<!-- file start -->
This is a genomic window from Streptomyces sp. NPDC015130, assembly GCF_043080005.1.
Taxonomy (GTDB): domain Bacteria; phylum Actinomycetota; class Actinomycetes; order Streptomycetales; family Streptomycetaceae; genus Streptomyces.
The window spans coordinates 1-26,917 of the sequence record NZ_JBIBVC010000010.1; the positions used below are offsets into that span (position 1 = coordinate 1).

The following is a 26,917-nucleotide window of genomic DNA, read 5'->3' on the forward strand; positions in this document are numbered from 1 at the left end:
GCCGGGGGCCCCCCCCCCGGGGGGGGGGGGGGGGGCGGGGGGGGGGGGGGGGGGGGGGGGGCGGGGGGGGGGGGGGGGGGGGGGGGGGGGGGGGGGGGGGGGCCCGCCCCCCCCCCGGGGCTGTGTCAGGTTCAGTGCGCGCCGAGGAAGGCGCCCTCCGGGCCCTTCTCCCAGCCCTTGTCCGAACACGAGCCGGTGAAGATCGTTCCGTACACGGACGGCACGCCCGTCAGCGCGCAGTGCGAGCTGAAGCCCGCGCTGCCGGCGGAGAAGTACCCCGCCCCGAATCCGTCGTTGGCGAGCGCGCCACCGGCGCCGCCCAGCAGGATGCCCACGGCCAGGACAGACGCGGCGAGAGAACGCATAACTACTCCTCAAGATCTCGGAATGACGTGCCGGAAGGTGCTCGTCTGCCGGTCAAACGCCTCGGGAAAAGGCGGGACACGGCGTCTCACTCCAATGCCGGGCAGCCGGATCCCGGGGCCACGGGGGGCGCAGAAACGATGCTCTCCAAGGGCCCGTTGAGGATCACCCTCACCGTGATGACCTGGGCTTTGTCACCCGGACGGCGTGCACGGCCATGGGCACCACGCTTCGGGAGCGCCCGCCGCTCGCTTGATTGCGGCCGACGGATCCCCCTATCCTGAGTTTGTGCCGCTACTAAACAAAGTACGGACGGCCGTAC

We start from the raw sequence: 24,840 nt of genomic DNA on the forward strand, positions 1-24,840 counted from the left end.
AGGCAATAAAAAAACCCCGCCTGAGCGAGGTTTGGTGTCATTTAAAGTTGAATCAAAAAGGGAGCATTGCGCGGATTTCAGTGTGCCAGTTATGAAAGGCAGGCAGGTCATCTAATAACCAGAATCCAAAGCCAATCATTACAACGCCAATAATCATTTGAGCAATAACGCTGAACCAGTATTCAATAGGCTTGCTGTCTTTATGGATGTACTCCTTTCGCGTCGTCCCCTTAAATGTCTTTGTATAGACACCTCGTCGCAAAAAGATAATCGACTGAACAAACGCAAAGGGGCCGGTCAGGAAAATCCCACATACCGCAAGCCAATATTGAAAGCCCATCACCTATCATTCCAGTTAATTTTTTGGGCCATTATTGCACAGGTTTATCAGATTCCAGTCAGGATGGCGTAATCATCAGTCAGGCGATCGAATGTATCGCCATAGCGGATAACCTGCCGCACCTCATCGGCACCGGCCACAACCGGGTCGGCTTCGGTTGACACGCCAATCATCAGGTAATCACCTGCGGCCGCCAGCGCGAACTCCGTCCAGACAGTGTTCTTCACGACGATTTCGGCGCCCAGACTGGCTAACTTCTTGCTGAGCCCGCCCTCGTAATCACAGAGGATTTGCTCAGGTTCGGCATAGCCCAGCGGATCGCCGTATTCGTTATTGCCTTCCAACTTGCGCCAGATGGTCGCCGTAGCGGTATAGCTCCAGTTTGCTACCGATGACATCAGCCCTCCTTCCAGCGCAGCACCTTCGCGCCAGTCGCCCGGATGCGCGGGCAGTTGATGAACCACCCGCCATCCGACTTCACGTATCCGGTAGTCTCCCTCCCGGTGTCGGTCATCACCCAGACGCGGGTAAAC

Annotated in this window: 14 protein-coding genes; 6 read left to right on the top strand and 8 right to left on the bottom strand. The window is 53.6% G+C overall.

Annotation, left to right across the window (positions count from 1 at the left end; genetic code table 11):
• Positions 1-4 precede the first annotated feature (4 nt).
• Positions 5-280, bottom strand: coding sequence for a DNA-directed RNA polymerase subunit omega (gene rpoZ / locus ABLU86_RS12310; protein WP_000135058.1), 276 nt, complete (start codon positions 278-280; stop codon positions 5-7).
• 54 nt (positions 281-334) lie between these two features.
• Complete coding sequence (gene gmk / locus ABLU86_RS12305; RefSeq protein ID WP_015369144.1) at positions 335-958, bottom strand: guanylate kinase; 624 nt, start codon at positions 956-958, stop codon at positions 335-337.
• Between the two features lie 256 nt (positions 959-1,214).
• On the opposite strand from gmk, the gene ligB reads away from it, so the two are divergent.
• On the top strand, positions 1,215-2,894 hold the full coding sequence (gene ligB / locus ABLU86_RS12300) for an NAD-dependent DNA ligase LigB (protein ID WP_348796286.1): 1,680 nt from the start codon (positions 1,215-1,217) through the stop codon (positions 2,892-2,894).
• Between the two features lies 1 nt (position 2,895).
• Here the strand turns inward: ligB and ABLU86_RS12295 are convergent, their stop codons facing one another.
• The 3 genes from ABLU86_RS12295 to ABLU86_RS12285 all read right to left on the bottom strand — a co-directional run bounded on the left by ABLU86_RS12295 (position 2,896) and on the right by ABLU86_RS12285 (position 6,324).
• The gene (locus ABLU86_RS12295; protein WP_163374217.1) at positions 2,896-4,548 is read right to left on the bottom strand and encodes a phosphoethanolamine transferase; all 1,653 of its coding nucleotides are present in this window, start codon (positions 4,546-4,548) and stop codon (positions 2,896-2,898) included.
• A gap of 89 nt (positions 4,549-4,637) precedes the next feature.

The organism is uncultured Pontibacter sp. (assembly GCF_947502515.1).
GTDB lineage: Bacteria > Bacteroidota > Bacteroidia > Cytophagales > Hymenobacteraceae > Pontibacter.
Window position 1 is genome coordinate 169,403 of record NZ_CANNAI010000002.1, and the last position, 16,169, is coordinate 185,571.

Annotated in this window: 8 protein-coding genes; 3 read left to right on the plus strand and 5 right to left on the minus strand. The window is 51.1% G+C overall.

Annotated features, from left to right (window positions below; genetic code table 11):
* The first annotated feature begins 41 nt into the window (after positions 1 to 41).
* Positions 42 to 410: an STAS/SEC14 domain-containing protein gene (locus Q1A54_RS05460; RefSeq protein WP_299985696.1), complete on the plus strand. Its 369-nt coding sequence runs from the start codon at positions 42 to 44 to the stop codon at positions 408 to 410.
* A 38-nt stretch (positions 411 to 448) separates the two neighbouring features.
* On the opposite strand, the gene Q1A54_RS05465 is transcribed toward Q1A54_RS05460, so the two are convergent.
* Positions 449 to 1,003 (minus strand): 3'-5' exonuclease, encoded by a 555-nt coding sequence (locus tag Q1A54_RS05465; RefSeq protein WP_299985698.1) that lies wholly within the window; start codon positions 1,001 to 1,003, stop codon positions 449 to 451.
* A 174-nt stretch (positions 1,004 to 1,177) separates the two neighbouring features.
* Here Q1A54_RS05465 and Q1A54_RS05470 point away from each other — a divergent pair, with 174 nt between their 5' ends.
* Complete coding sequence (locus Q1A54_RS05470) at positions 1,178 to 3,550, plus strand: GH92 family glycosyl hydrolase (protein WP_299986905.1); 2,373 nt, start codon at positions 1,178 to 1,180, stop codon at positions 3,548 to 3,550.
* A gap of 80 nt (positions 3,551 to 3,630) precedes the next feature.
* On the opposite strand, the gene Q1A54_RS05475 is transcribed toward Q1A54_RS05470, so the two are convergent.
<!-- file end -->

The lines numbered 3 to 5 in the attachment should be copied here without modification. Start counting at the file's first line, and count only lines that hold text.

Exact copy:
The window spans coordinates 1-26,917 of the sequence record NZ_JBIBVC010000010.1; the positions used below are offsets into that span (position 1 = coordinate 1).

The following is a 26,917-nucleotide window of genomic DNA, read 5'->3' on the forward strand; positions in this document are numbered from 1 at the left end:
GCCGGGGGCCCCCCCCCCGGGGGGGGGGGGGGGGGCGGGGGGGGGGGGGGGGGGGGGGGGGCGGGGGGGGGGGGGGGGGGGGGGGGGGGGGGGGGGGGGGGGCCCGCCCCCCCCCCGGGGCTGTGTCAGGTTCAGTGCGCGCCGAGGAAGGCGCCCTCCGGGCCCTTCTCCCAGCCCTTGTCCGAACACGAGCCGGTGAAGATCGTTCCGTACACGGACGGCACGCCCGTCAGCGCGCAGTGCGAGCTGAAGCCCGCGCTGCCGGCGGAGAAGTACCCCGCCCCGAATCCGTCGTTGGCGAGCGCGCCACCGGCGCCGCCCAGCAGGATGCCCACGGCCAGGACAGACGCGGCGAGAGAACGCATAACTACTCCTCAAGATCTCGGAATGACGTGCCGGAAGGTGCTCGTCTGCCGGTCAAACGCCTCGGGAAAAGGCGGGACACGGCGTCTCACTCCAATGCCGGGCAGCCGGATCCCGGGGCCACGGGGGGCGCAGAAACGATGCTCTCCAAGGGCCCGTTGAGGATCACCCTCACCGTGATGACCTGGGCTTTGTCACCCGGACGGCGTGCACGGCCATGGGCACCACGCTTCGGGAGCGCCCGCCGCTCGCTTGATTGCGGCCGACGGATCCCCCTATCCTGAGTTTGTGCCGCTACTAAACAAAGTACGGACGGCCGTAC